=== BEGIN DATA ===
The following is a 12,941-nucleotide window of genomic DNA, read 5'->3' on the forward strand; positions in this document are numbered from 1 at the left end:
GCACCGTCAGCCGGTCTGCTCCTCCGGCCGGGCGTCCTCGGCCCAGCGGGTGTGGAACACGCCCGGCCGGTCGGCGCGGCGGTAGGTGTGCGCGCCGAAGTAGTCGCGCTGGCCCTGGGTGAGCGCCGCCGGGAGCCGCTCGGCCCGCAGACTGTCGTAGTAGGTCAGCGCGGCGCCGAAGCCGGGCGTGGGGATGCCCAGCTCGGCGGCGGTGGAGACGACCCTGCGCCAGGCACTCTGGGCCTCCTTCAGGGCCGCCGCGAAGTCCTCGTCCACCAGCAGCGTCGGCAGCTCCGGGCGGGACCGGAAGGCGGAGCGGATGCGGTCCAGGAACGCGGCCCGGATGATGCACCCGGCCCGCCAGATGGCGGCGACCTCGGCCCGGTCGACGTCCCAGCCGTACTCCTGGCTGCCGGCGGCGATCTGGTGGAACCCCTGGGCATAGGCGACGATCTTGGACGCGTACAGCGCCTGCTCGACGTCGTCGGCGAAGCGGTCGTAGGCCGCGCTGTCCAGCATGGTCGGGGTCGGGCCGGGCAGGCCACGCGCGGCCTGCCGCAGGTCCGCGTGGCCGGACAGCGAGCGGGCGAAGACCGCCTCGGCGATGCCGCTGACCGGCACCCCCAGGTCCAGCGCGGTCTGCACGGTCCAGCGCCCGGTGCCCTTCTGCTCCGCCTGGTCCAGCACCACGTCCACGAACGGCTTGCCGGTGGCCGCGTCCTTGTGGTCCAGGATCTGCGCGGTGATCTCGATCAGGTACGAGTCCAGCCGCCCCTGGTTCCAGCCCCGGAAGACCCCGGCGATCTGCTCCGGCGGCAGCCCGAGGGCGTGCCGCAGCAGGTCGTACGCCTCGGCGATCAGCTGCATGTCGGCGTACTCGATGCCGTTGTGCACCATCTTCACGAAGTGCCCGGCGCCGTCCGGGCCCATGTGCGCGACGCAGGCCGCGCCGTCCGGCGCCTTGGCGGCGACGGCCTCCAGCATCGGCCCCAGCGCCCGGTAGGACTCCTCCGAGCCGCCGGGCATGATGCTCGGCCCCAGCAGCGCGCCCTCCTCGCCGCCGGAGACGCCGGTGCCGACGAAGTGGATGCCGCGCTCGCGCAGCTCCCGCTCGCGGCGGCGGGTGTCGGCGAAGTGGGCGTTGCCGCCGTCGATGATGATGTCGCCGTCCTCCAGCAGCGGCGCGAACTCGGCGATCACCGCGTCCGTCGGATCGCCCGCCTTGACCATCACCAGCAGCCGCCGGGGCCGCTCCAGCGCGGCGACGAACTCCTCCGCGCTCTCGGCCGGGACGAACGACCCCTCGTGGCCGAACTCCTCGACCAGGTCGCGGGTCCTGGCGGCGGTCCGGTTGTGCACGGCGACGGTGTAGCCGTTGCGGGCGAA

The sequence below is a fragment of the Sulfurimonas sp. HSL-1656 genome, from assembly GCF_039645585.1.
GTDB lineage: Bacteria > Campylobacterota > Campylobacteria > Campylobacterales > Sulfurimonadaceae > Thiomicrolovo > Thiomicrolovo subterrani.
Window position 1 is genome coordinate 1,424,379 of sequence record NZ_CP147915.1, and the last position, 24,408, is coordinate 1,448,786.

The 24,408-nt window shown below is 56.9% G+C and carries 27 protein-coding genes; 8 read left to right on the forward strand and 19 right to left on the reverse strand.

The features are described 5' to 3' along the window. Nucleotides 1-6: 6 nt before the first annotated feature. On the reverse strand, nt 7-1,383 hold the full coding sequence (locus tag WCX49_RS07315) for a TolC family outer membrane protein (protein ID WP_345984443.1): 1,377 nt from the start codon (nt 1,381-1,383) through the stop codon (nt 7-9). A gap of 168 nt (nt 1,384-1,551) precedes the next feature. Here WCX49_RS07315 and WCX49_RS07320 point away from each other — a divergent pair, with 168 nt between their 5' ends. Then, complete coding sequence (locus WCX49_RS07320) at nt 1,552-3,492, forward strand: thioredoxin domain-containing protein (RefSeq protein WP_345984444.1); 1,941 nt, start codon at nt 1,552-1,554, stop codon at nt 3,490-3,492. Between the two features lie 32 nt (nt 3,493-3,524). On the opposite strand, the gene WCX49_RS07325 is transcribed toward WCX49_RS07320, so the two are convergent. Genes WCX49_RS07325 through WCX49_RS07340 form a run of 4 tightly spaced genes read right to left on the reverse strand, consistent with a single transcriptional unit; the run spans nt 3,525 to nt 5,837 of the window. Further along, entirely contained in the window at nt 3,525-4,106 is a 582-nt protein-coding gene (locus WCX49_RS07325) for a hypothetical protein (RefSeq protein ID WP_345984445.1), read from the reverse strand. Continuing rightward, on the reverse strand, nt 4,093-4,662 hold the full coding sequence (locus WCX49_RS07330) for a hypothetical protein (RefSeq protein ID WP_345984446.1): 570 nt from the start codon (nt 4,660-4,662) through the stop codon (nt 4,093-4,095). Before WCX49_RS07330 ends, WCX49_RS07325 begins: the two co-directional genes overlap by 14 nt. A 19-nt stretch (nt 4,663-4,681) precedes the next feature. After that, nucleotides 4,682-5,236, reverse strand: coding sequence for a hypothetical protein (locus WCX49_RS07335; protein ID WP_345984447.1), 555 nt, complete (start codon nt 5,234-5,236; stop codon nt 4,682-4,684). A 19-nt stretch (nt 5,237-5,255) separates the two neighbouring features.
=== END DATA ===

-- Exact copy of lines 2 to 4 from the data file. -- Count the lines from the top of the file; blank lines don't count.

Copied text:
GCACCGTCAGCCGGTCTGCTCCTCCGGCCGGGCGTCCTCGGCCCAGCGGGTGTGGAACACGCCCGGCCGGTCGGCGCGGCGGTAGGTGTGCGCGCCGAAGTAGTCGCGCTGGCCCTGGGTGAGCGCCGCCGGGAGCCGCTCGGCCCGCAGACTGTCGTAGTAGGTCAGCGCGGCGCCGAAGCCGGGCGTGGGGATGCCCAGCTCGGCGGCGGTGGAGACGACCCTGCGCCAGGCACTCTGGGCCTCCTTCAGGGCCGCCGCGAAGTCCTCGTCCACCAGCAGCGTCGGCAGCTCCGGGCGGGACCGGAAGGCGGAGCGGATGCGGTCCAGGAACGCGGCCCGGATGATGCACCCGGCCCGCCAGATGGCGGCGACCTCGGCCCGGTCGACGTCCCAGCCGTACTCCTGGCTGCCGGCGGCGATCTGGTGGAACCCCTGGGCATAGGCGACGATCTTGGACGCGTACAGCGCCTGCTCGACGTCGTCGGCGAAGCGGTCGTAGGCCGCGCTGTCCAGCATGGTCGGGGTCGGGCCGGGCAGGCCACGCGCGGCCTGCCGCAGGTCCGCGTGGCCGGACAGCGAGCGGGCGAAGACCGCCTCGGCGATGCCGCTGACCGGCACCCCCAGGTCCAGCGCGGTCTGCACGGTCCAGCGCCCGGTGCCCTTCTGCTCCGCCTGGTCCAGCACCACGTCCACGAACGGCTTGCCGGTGGCCGCGTCCTTGTGGTCCAGGATCTGCGCGGTGATCTCGATCAGGTACGAGTCCAGCCGCCCCTGGTTCCAGCCCCGGAAGACCCCGGCGATCTGCTCCGGCGGCAGCCCGAGGGCGTGCCGCAGCAGGTCGTACGCCTCGGCGATCAGCTGCATGTCGGCGTACTCGATGCCGTTGTGCACCATCTTCACGAAGTGCCCGGCGCCGTCCGGGCCCATGTGCGCGACGCAGGCCGCGCCGTCCGGCGCCTTGGCGGCGACGGCCTCCAGCATCGGCCCCAGCGCCCGGTAGGACTCCTCCGAGCCGCCGGGCATGATGCTCGGCCCCAGCAGCGCGCCCTCCTCGCCGCCGGAGACGCCGGTGCCGACGAAGTGGATGCCGCGCTCGCGCAGCTCCCGCTCGCGGCGGCGGGTGTCGGCGAAGTGGGCGTTGCCGCCGTCGATGATGATGTCGCCGTCCTCCAGCAGCGGCGCGAACTCGGCGATCACCGCGTCCGTCGGATCGCCCGCCTTGACCATCACCAGCAGCCGCCGGGGCCGCTCCAGCGCGGCGACGAACTCCTCCGCGCTCTCGGCCGGGACGAACGACCCCTCGTGGCCGAACTCCTCGACCAGGTCGCGGGTCCTGGCGGCGGTCCGGTTGTGCACGGCGACGGTGTAGCCGTTGCGGGCGAA

The sequence below is a fragment of the Sulfurimonas sp. HSL-1656 genome, from assembly GCF_039645585.1.
GTDB lineage: Bacteria > Campylobacterota > Campylobacteria > Campylobacterales > Sulfurimonadaceae > Thiomicrolovo > Thiomicrolovo subterrani.